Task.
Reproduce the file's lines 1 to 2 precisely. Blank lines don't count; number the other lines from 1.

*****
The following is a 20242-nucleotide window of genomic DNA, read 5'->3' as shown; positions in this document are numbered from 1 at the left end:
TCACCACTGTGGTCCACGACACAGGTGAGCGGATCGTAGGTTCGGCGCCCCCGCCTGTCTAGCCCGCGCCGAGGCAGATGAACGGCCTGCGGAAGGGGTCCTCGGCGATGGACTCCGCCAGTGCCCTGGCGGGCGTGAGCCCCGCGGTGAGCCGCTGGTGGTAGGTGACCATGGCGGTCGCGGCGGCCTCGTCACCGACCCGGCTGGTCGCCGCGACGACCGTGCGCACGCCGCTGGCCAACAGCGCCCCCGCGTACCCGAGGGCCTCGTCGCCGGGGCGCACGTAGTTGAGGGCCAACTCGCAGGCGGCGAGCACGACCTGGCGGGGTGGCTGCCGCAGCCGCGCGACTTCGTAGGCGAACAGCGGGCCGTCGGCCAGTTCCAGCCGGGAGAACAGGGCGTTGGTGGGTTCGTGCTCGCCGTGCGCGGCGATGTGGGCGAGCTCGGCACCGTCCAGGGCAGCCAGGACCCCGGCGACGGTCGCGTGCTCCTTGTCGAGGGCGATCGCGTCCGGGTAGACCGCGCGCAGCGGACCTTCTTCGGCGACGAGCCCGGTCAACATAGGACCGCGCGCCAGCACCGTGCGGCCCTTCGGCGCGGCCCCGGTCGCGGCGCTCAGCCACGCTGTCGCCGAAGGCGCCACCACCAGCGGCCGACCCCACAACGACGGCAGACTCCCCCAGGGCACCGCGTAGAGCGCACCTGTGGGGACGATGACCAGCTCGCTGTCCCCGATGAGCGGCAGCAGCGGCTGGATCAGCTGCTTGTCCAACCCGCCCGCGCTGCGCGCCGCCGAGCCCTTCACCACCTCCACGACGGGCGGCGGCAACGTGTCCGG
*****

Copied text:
The following is a 20242-nucleotide window of genomic DNA, read 5'->3' as shown; positions in this document are numbered from 1 at the left end:
TCACCACTGTGGTCCACGACACAGGTGAGCGGATCGTAGGTTCGGCGCCCCCGCCTGTCTAGCCCGCGCCGAGGCAGATGAACGGCCTGCGGAAGGGGTCCTCGGCGATGGACTCCGCCAGTGCCCTGGCGGGCGTGAGCCCCGCGGTGAGCCGCTGGTGGTAGGTGACCATGGCGGTCGCGGCGGCCTCGTCACCGACCCGGCTGGTCGCCGCGACGACCGTGCGCACGCCGCTGGCCAACAGCGCCCCCGCGTACCCGAGGGCCTCGTCGCCGGGGCGCACGTAGTTGAGGGCCAACTCGCAGGCGGCGAGCACGACCTGGCGGGGTGGCTGCCGCAGCCGCGCGACTTCGTAGGCGAACAGCGGGCCGTCGGCCAGTTCCAGCCGGGAGAACAGGGCGTTGGTGGGTTCGTGCTCGCCGTGCGCGGCGATGTGGGCGAGCTCGGCACCGTCCAGGGCAGCCAGGACCCCGGCGACGGTCGCGTGCTCCTTGTCGAGGGCGATCGCGTCCGGGTAGACCGCGCGCAGCGGACCTTCTTCGGCGACGAGCCCGGTCAACATAGGACCGCGCGCCAGCACCGTGCGGCCCTTCGGCGCGGCCCCGGTCGCGGCGCTCAGCCACGCTGTCGCCGAAGGCGCCACCACCAGCGGCCGACCCCACAACGACGGCAGACTCCCCCAGGGCACCGCGTAGAGCGCACCTGTGGGGACGATGACCAGCTCGCTGTCCCCGATGAGCGGCAGCAGCGGCTGGATCAGCTGCTTGTCCAACCCGCCCGCGCTGCGCGCCGCCGAGCCCTTCACCACCTCCACGACGGGCGGCGGCAACGTGTCCGG